As of today, it is not officially canonized (any more than any General Conference address), but it is nonetheless a very important document to our Church.

I support the principles laid out in this document and hope that I can stand strong in their defense when I am called upon to do so. (If I were cooler I'd make a photo essay like people have been doing over at Celebrate the Family Proclamation, but I am zero cool.)

Monday, September 16, 2013

followers of my faith [Mormon Monday 07]

In Relief Society my friend drew a great parallel between the Pool of Bethesda and the Temple at Bountiful.

Assuming you're lazy like me, here are the two pertinent stories:

John 5:2-9
Now there is at Jerusalem by the sheep market a pool, which is called in the Hebrew tongue Bethesda, having five porches.
 In these lay a great multitude of impotent folk, of blind, halt, withered, waiting for the moving of the water.
 For an angel went down at a certain season into the pool, and troubled the water: whosoever then first after the troubling of the water stepped in was made whole of whatsoever disease he had.
 And a certain man was there, which had an infirmity thirty and eight years.
 When Jesus saw him lie, and knew that he had been now a long time in that case, he saith unto him, Wilt thou be made whole?
 The impotent man answered him, Sir, I have no man, when the water is troubled, to put me into the pool: but while I am coming, another steppeth down before me.
 Jesus saith unto him, Rise, take up thy bed, and walk.
 And immediately the man was made whole, and took up his bed, and walked: and on the same day was the sabbath.
 3 Nephi 17:5-10
 And it came to pass that when Jesus had thus spoken, he cast his eyes round about again on the multitude, and beheld they were in tears, and did look steadfastly upon him as if they would ask him to tarry a little longer with them.
 And he said unto them: Behold, my bowels are filled with compassion towards you.
 Have ye any that are sick among you? Bring them hither. Have ye any that are lame, or blind, or halt, or maimed, or leprous, or that are withered, or that are deaf, or that are afflicted in any manner? Bring them hither and I will heal them, for I have compassion upon you; my bowels are filled with mercy.
 For I perceive that ye desire that I should show unto you what I have done unto your brethren at Jerusalem, for I see that your faith is sufficient that I should heal you.
 And it came to pass that when he had thus spoken, all the multitude, with one accord, did go forth with their sick and their afflicted, and their lame, and with their blind, and with their dumb, and with all them that were afflicted in any manner; and he did heal them every one as they were brought forth unto him.
 10 And they did all, both they who had been healed and they who were whole, bow down at his feet, and did worship him; and as many as could come for the multitude did kiss his feet, insomuch that they did bathe his feet with their tears.

We had a lot to discuss about the Pool of Bethesda. We talked about how there were a lot of people there, yet Jesus still recognized this man and that he had been there a long time. And with so many people, there was no one to help this man? After years? (I personally don't think he actually lived at the pool for 38 years, but he might have.) But Jesus could help him; Jesus was paying attention. What opportunity for service can we find if we're only just paying attention?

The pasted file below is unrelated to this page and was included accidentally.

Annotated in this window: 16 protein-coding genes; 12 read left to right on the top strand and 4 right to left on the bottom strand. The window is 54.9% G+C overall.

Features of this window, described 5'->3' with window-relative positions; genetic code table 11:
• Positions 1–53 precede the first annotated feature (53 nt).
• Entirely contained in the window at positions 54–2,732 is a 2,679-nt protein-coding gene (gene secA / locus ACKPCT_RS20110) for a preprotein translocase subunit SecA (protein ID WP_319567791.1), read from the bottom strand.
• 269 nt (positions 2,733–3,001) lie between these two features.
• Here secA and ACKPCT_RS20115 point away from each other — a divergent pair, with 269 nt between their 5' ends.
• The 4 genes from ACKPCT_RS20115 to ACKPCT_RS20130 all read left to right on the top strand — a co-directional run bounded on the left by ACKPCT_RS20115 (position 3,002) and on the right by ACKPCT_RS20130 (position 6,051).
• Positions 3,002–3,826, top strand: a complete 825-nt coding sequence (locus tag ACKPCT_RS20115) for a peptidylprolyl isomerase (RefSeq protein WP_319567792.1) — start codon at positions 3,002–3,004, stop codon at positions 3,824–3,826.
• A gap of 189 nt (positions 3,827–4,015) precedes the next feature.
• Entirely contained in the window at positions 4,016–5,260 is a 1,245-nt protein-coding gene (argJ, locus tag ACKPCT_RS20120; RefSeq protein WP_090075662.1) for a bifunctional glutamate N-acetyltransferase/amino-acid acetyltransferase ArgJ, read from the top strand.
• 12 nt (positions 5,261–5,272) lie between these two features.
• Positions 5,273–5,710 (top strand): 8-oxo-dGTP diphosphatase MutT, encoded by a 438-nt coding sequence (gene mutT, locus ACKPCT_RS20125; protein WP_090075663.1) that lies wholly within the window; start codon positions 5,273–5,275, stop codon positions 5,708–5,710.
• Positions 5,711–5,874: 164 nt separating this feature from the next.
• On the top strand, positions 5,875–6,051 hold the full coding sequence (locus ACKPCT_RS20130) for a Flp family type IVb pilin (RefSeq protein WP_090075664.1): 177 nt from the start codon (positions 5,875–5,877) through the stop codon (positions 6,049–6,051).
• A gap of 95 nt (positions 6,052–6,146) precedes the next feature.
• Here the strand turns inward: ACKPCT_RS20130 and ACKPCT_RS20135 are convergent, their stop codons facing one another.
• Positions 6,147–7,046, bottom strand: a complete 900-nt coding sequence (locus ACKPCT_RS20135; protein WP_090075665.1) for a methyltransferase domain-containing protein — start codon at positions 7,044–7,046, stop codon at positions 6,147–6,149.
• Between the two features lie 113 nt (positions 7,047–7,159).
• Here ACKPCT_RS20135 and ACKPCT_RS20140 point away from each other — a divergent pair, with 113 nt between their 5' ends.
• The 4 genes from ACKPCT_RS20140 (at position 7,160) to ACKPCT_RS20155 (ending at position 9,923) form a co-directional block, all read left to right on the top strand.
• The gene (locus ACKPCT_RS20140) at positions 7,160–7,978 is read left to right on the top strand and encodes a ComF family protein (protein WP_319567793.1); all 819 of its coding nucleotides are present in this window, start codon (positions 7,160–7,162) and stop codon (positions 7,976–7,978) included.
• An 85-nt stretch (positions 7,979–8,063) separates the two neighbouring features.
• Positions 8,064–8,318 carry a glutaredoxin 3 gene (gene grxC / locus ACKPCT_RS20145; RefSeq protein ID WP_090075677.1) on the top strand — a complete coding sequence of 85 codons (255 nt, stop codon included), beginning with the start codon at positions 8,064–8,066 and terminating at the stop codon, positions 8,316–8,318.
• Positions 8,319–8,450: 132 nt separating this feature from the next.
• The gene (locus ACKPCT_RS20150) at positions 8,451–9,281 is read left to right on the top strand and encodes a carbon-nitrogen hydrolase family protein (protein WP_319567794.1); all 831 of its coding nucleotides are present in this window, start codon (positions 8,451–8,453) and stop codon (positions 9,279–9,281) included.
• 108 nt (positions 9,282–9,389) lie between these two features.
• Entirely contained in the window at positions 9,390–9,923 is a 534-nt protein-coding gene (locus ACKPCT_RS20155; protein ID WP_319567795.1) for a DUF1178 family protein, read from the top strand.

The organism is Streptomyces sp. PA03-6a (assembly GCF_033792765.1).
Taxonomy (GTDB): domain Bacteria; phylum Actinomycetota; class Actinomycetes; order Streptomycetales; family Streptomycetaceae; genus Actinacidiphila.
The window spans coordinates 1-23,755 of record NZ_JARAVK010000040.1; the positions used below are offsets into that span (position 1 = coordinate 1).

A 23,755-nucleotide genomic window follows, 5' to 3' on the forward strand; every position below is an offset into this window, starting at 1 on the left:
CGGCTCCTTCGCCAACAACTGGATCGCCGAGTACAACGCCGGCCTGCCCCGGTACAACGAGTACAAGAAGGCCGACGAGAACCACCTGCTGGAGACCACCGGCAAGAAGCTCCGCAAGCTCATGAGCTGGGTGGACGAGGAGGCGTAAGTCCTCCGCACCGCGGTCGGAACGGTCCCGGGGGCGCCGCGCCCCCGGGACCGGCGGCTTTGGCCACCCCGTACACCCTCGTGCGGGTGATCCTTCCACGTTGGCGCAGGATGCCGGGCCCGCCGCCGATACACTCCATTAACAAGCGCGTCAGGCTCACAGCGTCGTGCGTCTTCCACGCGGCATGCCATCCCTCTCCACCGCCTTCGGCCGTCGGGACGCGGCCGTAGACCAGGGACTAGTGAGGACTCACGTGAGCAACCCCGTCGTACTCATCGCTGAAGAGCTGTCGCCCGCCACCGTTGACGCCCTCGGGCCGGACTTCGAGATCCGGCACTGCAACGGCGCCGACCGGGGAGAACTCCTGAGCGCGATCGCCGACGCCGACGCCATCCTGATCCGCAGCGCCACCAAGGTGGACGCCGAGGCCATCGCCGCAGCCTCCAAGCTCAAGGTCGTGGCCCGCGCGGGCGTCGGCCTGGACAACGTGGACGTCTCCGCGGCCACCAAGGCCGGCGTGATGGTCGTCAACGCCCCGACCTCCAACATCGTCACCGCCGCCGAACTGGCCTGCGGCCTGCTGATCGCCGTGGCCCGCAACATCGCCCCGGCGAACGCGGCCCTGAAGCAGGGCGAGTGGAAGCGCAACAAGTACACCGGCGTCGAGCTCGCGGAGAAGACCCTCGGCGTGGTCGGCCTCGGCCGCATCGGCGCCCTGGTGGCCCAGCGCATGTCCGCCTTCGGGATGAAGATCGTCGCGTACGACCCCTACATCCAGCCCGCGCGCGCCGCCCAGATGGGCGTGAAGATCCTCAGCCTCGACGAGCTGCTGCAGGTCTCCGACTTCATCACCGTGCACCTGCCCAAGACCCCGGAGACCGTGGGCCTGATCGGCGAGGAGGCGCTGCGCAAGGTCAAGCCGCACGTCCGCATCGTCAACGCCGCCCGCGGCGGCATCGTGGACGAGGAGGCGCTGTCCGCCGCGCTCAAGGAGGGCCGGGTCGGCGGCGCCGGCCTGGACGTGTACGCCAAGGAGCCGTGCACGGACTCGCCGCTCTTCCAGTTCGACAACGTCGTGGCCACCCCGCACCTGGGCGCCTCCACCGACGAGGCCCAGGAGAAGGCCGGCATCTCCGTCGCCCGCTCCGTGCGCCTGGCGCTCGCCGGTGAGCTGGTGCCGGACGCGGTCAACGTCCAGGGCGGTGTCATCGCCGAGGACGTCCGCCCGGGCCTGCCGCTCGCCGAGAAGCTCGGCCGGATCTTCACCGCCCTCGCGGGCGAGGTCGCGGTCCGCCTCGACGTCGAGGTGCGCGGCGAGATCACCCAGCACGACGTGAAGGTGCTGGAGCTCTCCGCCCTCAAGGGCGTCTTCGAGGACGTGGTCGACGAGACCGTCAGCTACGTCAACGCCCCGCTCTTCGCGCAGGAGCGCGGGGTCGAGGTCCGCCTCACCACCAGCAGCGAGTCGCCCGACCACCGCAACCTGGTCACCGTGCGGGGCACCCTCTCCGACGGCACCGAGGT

Our purpose is to bring others to Christ. In Bountiful, those infirm souls were brought to Jesus by the multitude there. And we can find great joy in it -- "they did all, both they who had been healed and they who were whole, bow down at his feet, and did worship him"

Sometimes we are the ones who need to be healed. Often, we need to be the ones on the lookout for those who need healing. (And in doing so, we may feel better ourselves -- isn't that the message of service?)

There's a lot we could say about both of these stories, but I'm going to leave it at that today.

Monday, September 9, 2013

followers of my faith [Mormon Monday 06]

Check out this cool analogy by Sister Mary N. Cook, at the 2011 BYU Women's Conference. Her talk was entitled "Becoming Women of God." I'll be paraphrasing because copy-pasting is too much work, and so is typing everything verbatim.

Three objectives a young woman must achieve on her way to becoming a woman of God:
  • Identity: She must understand her identity as a daughter of God.
  • Testimony: She must strengthen her faith in and testimony of Jesus Christ.
  • the Spirit: She must be worthy to receive, recognize, and rely on the promptings of the Holy Ghost.
In order to create fire, four elements are required: oxygen, fuel, and heat, which, when combined, produce a chain reaction.
  • Oxygen is life-giving. Our Heavenly Father is the giver of life. We are His spirit daughters, created in His image. We are here on earth to experience mortal life. And the gift of eternal life is made possible through the Atonement.To know where we came from, why we are here, and where we are going is key to understanding who we are -- our identity.
  • Fuel is something that sustains. Our knowledge of the plan of salvation and the Atonement sustains us through mortality. A testimony is the fuel that will sustain us through life's challenges.
  • One definition of heat is "intensity of feeling." In Galatians 5:22-23 we are taught that the fruits of the Spirit are feelings: "love, joy, peace, longsuffering, gentleness, goodness, faith, meekness, temperance."
  • A chain reaction is a series of events in which each one influences the next. Example is key to helping others recognize their divine nature and destiny. We are the models, the mentors, and the teachers to help them define their identity, strengthen their testimonies, and have experiences with the Spirit.
Want to know more about these objectives? Read her talk! It's a good one.

Monday, September 2, 2013

followers of my faith [Mormon Monday 05]

I really, really like this video:


It's about the Atonement.